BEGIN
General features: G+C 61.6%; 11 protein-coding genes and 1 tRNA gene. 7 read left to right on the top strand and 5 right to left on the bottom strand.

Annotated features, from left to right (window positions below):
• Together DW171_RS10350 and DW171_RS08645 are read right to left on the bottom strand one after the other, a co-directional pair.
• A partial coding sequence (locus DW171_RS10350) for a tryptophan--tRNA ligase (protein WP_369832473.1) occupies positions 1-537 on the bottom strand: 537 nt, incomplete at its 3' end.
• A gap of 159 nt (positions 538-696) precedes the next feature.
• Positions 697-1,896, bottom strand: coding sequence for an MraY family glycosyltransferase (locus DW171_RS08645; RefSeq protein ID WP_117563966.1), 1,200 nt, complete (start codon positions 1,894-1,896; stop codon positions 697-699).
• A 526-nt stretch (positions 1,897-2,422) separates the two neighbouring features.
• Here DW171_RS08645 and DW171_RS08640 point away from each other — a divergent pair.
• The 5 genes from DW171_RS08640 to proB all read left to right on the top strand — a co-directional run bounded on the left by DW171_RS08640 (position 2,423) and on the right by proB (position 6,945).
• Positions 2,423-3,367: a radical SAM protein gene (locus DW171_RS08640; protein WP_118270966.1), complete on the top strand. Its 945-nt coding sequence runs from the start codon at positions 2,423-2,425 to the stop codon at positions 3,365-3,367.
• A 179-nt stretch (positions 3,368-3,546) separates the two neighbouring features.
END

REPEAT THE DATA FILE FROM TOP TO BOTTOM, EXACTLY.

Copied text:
General features: G+C 61.6%; 11 protein-coding genes and 1 tRNA gene. 7 read left to right on the top strand and 5 right to left on the bottom strand.

Annotated features, from left to right (window positions below):
• Together DW171_RS10350 and DW171_RS08645 are read right to left on the bottom strand one after the other, a co-directional pair.
• A partial coding sequence (locus DW171_RS10350) for a tryptophan--tRNA ligase (protein WP_369832473.1) occupies positions 1-537 on the bottom strand: 537 nt, incomplete at its 3' end.
• A gap of 159 nt (positions 538-696) precedes the next feature.
• Positions 697-1,896, bottom strand: coding sequence for an MraY family glycosyltransferase (locus DW171_RS08645; RefSeq protein ID WP_117563966.1), 1,200 nt, complete (start codon positions 1,894-1,896; stop codon positions 697-699).
• A 526-nt stretch (positions 1,897-2,422) separates the two neighbouring features.
• Here DW171_RS08645 and DW171_RS08640 point away from each other — a divergent pair.
• The 5 genes from DW171_RS08640 to proB all read left to right on the top strand — a co-directional run bounded on the left by DW171_RS08640 (position 2,423) and on the right by proB (position 6,945).
• Positions 2,423-3,367: a radical SAM protein gene (locus DW171_RS08640; protein WP_118270966.1), complete on the top strand. Its 945-nt coding sequence runs from the start codon at positions 2,423-2,425 to the stop codon at positions 3,365-3,367.
• A 179-nt stretch (positions 3,368-3,546) separates the two neighbouring features.